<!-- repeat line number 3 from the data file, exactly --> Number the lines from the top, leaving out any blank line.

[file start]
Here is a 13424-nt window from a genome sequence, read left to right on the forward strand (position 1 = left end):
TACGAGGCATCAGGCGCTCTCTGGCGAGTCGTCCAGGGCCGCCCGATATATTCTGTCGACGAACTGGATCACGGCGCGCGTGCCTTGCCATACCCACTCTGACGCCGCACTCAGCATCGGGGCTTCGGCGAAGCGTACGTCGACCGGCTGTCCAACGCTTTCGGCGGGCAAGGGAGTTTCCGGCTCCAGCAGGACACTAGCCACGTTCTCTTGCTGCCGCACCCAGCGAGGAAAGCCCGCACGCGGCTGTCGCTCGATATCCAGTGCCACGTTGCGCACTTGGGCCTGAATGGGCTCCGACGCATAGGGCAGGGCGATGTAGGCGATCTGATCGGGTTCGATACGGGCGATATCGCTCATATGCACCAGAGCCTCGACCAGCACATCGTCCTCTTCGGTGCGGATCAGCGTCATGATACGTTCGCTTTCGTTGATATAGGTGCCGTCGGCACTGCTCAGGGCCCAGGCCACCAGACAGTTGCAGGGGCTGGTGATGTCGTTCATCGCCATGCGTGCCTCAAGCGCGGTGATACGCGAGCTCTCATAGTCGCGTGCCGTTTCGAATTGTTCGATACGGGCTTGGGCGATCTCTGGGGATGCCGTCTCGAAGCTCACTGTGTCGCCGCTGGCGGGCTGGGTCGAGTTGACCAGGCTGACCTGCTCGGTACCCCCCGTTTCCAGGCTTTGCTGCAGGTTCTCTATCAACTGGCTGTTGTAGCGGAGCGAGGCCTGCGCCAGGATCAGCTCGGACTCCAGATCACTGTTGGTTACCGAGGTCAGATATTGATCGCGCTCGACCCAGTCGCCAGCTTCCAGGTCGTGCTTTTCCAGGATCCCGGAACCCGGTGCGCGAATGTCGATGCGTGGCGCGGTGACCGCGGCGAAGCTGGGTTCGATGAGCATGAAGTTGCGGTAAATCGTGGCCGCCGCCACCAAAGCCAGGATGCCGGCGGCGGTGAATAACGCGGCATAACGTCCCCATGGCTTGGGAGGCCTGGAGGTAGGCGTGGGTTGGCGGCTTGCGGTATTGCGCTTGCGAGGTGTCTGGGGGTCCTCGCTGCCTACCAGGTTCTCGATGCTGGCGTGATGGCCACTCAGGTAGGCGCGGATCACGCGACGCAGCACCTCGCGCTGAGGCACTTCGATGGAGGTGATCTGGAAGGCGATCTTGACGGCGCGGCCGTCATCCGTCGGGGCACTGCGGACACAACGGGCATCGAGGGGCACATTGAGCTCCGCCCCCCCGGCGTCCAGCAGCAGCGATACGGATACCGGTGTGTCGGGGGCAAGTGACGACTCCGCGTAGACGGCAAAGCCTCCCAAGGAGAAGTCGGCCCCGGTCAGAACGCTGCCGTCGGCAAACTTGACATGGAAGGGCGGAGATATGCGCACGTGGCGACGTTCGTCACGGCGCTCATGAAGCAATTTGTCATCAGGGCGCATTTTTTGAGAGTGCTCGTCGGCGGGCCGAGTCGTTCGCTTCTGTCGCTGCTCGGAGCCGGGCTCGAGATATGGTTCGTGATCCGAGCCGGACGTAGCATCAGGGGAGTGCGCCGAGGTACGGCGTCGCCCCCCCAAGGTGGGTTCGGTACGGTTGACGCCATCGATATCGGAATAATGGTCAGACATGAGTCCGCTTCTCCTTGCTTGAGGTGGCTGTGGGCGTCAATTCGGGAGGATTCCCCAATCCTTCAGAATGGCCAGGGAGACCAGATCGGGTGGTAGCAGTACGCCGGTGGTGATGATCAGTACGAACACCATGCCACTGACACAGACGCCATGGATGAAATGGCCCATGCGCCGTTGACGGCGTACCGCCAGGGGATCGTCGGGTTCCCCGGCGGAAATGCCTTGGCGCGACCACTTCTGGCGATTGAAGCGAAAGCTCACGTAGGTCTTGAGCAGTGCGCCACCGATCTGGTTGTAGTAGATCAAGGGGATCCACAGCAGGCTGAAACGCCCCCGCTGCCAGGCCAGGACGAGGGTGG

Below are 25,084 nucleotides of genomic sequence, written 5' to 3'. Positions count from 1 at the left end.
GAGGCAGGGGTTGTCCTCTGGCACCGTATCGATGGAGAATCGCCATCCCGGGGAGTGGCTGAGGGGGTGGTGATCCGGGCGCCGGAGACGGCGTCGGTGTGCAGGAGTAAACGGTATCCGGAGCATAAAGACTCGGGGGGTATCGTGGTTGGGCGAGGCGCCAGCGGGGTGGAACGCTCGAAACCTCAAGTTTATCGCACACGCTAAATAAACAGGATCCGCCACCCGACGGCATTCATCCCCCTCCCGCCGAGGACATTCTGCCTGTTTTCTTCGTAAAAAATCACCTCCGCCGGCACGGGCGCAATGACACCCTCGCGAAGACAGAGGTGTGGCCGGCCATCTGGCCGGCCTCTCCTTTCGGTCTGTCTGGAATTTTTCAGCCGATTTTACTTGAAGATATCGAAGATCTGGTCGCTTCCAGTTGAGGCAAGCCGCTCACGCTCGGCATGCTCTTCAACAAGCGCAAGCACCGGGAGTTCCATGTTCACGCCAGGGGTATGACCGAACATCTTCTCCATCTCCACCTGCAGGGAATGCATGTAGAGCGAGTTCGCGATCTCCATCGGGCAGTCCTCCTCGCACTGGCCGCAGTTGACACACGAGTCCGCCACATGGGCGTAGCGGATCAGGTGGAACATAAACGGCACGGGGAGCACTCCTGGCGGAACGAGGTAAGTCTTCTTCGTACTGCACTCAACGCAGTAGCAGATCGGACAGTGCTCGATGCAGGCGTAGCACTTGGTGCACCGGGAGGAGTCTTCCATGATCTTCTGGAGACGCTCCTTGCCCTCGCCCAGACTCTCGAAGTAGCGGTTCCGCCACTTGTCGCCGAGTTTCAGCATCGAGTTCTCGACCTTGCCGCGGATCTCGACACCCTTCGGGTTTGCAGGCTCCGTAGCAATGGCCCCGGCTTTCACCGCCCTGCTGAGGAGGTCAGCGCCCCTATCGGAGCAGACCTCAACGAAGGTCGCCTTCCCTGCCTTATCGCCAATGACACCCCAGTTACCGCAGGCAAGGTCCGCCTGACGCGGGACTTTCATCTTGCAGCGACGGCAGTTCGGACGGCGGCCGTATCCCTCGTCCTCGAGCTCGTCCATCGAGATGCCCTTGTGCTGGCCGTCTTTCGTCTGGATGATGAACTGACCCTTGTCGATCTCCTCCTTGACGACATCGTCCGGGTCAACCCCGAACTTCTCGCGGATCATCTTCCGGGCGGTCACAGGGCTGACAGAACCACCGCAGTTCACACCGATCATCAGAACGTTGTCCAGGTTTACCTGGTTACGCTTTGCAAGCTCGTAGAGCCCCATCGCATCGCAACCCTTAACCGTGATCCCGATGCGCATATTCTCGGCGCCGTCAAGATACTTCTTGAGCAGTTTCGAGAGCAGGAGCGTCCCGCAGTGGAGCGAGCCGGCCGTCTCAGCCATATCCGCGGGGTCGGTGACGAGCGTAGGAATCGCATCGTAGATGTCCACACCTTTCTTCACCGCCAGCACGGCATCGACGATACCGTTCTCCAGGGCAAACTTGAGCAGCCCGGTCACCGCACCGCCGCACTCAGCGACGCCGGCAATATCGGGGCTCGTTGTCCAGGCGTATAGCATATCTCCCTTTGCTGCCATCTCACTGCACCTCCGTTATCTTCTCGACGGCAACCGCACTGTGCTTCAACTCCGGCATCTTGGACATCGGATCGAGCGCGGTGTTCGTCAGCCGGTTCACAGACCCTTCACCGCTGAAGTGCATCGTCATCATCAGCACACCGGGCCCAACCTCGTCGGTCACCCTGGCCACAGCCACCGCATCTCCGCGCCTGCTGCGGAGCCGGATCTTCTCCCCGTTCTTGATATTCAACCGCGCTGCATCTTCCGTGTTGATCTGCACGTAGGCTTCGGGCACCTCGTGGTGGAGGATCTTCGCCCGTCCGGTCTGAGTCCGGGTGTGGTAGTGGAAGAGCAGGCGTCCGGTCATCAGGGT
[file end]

Below are 25,084 nucleotides of genomic sequence, written 5' to 3'. Positions count from 1 at the left end.